It’s no secret that Apple’s App Tracking Transparency framework is completely changing the way businesses access, track, and understand individual app user behaviors. The narrative from Apple has been clear and consistent: privacy should be a top priority, and users should have control over the data they share. But for companies like Facebook that have relied on user data to deliver successful ad experiences for years, this is only half the story. That’s why Facebook has decided to launch it’s own privacy prompt to users: one that explains exactly why tracking digital behaviors is important for the future of small businesses.
This new prompt from Facebook, which has just been launched globally, states that if users allow tracking, they’ll, “get ads that are more personalized [and] support businesses that rely on ads to reach customers.” But is this argument enough to convince the average user that they should grant Facebook permission to track their activity across apps and websites? The data says no. In a recent survey conducted by TapResearch, 55% of respondents said that they were either unlikely or highly unlikely to allow tracking after reading this prompt from Facebook. 28% of these respondents polled use Facebook at least once a day, while 33% report logging into the app over three times a day—so it’s safe to say that a good portion of these daily active users value their privacy more than better ad experiences in the app.
Those who responded to our question about tracking listed iPhones as their primary device, which gives us a small glimpse into how unpopular opt-in for tracking will be once Apple’s changes are implemented. However, age does play a role in a person’s willingness to be tracked based on the reasons that Facebook has presented. The data shows that the younger a user is, more open and/or accepting they are of the idea of sharing their private data: roughly 26% of 18-24 year olds and about 26% of 25-34 year olds stated that they’re likely or highly likely to allow tracking compared to just 16% of 35-44 year olds.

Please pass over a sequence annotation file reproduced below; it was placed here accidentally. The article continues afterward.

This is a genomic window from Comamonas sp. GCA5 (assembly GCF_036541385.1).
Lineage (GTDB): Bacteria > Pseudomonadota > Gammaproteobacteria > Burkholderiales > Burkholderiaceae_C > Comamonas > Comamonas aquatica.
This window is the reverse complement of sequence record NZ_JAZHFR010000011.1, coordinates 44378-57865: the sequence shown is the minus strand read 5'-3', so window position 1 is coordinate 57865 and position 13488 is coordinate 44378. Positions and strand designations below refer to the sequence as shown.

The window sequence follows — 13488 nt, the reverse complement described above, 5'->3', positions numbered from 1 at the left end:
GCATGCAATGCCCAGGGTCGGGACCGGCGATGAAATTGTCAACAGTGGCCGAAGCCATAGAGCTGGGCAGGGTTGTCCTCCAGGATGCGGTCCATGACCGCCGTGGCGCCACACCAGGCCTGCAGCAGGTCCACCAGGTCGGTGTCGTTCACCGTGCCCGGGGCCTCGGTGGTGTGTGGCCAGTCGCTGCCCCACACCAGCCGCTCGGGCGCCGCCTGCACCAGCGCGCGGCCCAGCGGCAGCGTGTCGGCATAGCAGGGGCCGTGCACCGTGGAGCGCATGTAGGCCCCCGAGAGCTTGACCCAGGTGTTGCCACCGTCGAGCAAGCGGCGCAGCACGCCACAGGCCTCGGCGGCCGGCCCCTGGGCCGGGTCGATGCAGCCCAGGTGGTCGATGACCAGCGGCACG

When it comes to nudging more users in the direction of granting companies access to their data, it seems that Facebook and other advertisers have their work cut out for them. The data suggests that users may be open to sharing their digital activities for the right reason, but determining what that reason is is going to be a challenge. For instance, when asked if they would opt into tracking if it meant they could access their favorite apps for free, 38% of these users responded “Maybe,” while only 29% responded “Yes.”
With the deprecation of IDFA, ad networks like Facebook are being forced to rethink their strategies and learn how to navigate in a world without quick access to private data. Facebook’s privacy prompt will undoubtedly give them a preview of how users are going to respond to being in control of their data, and it’s evident that that will inform their approach for adapting to this shifting landscape.
In the meantime, businesses dependent on ad revenue for growth should begin exploring alternatives. One viable solution is rewarded surveys. As a net-new revenue driver developed in response to the market research industry’s demand for quality insights from everyday app users, rewarded surveys offer mobile apps an avenue for monetization that does not require IDFA data or 3rd party tracking. With the aim to inform the future of business by collecting the thoughts, opinions, and sentiments of everyday app users in exchange for virtual currency, surveys are an interactive, future-forward method for generating profit in a way that does not compromise app user experience. For a look at how popular mobile apps are using rewarded surveys today, check out how Socialpoint used them to increase average revenue per daily engaged user by 2.75x and find stability during the global pandemic.
For more information about how rewarded surveys generate net-new profit for mobile apps, contact our monetization experts today.